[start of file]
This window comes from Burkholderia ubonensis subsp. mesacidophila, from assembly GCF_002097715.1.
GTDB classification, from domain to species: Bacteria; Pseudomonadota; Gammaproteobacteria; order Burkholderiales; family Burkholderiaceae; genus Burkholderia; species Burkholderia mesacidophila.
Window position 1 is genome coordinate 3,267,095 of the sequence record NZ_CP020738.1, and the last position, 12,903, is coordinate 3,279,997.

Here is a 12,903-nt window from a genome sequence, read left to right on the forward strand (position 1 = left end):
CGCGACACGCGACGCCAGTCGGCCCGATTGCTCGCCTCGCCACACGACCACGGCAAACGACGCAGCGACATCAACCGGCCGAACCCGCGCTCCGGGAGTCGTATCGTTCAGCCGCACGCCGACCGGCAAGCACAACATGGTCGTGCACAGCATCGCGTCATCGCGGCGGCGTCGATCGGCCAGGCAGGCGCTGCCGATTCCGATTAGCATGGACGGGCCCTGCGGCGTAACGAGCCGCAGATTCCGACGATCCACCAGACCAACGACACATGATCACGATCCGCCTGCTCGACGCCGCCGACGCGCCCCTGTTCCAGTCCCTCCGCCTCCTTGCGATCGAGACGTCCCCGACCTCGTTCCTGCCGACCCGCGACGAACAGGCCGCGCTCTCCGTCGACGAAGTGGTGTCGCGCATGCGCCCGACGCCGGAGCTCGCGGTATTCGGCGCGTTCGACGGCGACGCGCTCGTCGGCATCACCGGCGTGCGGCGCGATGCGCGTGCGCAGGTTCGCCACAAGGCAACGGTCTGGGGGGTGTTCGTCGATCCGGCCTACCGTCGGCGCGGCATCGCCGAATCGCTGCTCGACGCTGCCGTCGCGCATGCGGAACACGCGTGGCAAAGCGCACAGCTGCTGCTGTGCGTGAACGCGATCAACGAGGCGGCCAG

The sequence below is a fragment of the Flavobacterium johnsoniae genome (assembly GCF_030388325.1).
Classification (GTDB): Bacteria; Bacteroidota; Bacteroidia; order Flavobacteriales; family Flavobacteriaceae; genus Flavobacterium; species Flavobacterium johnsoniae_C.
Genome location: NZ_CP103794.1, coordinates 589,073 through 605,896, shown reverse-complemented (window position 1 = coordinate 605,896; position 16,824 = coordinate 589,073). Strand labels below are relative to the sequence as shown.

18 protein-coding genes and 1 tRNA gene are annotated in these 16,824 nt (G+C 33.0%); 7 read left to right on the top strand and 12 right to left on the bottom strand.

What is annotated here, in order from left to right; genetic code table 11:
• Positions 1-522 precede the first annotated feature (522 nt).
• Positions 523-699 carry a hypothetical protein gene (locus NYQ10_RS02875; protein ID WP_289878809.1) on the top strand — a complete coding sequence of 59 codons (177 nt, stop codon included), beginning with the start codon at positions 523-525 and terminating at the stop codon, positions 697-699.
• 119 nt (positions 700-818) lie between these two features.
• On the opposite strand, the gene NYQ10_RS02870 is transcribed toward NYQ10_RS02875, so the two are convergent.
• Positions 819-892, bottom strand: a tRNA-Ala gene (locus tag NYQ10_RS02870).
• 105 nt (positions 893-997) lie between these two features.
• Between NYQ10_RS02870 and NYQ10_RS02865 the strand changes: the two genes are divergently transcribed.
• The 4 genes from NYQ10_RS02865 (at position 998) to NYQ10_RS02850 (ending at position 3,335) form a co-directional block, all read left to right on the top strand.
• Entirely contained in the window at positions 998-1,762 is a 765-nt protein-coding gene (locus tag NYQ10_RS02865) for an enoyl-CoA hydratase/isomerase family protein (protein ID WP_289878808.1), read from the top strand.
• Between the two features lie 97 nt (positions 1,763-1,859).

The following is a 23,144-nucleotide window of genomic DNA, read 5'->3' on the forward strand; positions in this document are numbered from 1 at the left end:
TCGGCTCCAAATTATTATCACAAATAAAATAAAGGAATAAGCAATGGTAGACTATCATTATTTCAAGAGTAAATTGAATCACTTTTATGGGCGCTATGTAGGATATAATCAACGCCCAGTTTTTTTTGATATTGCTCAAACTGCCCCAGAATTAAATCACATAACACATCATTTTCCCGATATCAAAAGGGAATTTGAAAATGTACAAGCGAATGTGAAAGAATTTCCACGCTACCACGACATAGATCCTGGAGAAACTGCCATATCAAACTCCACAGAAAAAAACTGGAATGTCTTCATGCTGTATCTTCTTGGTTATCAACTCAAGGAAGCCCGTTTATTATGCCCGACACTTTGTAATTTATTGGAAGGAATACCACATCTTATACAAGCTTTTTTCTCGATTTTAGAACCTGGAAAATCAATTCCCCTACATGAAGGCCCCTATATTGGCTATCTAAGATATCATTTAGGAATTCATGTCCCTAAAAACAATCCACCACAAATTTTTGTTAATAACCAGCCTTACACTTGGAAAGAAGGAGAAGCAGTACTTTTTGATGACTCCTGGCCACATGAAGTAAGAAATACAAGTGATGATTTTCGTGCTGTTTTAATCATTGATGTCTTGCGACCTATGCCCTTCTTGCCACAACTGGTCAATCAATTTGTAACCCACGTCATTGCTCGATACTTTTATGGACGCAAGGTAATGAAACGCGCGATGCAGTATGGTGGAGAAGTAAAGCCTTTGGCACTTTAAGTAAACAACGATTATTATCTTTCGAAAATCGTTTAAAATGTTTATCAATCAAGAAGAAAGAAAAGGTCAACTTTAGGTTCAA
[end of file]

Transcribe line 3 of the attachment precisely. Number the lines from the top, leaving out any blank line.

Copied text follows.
Window position 1 is genome coordinate 3,267,095 of the sequence record NZ_CP020738.1, and the last position, 12,903, is coordinate 3,279,997.